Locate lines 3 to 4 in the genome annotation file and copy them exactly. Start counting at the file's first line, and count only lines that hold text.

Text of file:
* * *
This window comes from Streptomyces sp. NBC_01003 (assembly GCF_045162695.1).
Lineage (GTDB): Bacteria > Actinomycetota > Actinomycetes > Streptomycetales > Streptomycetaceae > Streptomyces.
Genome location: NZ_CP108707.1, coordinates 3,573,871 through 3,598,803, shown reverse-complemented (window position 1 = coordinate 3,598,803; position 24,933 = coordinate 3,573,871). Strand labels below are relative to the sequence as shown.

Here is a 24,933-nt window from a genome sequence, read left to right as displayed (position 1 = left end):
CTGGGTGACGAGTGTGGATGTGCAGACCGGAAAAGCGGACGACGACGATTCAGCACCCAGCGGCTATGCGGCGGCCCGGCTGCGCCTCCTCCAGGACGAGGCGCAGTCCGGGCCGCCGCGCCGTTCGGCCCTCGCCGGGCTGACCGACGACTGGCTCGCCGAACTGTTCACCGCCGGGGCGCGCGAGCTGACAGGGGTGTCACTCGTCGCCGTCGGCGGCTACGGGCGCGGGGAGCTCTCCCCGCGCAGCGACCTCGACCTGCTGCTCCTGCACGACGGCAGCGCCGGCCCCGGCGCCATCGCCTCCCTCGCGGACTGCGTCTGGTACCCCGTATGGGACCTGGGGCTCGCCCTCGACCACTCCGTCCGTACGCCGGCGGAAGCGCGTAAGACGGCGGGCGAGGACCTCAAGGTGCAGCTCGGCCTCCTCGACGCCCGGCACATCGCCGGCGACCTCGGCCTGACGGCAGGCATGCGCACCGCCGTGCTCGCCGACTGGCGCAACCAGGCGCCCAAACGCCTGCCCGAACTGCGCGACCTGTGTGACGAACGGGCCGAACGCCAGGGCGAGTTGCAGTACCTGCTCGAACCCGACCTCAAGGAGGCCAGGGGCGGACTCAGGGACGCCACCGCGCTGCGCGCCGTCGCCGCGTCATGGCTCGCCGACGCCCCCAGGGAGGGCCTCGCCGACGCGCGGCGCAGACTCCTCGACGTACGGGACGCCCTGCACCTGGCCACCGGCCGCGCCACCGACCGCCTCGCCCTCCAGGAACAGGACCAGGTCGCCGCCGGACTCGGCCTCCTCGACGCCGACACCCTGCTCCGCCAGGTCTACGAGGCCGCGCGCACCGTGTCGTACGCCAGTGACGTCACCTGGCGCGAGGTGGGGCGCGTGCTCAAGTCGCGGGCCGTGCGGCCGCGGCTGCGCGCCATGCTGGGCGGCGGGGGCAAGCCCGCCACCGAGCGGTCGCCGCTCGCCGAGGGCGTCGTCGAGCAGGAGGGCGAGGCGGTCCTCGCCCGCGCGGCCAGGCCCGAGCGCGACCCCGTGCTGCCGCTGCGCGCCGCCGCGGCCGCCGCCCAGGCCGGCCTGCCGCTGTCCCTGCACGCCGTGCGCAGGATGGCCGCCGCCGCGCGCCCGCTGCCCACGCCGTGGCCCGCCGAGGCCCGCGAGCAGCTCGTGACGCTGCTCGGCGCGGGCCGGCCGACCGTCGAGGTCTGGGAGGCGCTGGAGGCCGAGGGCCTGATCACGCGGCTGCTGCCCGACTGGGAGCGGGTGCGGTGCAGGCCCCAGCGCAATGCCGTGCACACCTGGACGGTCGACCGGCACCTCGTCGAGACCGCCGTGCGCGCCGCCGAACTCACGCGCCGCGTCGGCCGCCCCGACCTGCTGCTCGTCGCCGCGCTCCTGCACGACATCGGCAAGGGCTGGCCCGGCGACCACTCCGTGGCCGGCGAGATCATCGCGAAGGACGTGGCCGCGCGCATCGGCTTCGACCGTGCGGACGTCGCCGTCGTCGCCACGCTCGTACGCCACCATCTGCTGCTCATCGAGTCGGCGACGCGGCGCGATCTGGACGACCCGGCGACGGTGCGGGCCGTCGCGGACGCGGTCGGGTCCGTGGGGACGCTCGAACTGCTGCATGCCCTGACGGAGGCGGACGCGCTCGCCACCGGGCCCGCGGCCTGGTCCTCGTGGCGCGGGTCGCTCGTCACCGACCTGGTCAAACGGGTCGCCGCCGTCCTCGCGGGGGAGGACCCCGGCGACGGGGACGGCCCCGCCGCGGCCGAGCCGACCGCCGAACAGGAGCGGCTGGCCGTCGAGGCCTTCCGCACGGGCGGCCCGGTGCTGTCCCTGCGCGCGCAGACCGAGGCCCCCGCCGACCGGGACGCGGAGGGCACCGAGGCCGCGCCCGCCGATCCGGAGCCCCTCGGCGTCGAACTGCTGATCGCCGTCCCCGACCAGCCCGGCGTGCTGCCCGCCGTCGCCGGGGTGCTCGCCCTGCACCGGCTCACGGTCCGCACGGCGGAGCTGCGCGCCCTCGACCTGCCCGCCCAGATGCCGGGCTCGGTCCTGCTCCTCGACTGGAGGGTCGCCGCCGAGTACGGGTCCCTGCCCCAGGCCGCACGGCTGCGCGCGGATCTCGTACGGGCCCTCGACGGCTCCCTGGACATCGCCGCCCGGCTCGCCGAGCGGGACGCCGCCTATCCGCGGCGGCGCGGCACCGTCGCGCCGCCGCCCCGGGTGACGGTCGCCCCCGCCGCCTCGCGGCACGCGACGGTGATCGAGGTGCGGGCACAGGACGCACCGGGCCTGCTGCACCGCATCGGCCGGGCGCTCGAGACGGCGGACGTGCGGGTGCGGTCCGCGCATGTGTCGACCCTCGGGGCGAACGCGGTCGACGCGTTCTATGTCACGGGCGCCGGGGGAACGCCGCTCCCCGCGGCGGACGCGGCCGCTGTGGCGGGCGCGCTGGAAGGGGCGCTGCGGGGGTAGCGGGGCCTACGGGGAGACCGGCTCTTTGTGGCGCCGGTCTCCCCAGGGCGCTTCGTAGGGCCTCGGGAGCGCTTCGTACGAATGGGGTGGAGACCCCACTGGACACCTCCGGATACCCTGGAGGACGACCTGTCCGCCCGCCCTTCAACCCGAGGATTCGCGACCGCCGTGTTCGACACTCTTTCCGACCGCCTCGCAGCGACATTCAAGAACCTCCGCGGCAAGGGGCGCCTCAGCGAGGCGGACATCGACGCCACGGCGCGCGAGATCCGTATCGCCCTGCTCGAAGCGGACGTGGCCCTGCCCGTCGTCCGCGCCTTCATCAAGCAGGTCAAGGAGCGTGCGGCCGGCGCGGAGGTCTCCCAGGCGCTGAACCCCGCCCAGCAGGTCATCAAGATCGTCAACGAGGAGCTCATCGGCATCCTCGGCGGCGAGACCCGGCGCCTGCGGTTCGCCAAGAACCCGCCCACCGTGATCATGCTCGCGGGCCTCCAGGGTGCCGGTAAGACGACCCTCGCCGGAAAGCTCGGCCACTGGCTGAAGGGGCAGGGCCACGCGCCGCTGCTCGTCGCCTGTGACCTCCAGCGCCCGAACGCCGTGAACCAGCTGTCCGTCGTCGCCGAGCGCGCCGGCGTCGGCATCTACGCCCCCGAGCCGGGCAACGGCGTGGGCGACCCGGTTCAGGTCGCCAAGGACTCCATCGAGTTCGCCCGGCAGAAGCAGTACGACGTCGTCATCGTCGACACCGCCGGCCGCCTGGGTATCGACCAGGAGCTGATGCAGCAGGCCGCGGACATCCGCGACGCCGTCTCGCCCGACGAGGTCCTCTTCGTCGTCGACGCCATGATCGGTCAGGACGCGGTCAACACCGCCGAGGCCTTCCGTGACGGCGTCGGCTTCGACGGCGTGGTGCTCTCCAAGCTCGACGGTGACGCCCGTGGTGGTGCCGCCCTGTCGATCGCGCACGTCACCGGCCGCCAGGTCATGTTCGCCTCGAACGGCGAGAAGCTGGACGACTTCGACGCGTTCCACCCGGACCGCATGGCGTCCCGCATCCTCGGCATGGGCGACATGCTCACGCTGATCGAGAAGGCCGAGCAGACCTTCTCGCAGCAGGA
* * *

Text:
Genome location: NZ_CP108707.1, coordinates 3,573,871 through 3,598,803, shown reverse-complemented (window position 1 = coordinate 3,598,803; position 24,933 = coordinate 3,573,871). Strand labels below are relative to the sequence as shown.

Here is a 24,933-nt window from a genome sequence, read left to right as displayed (position 1 = left end):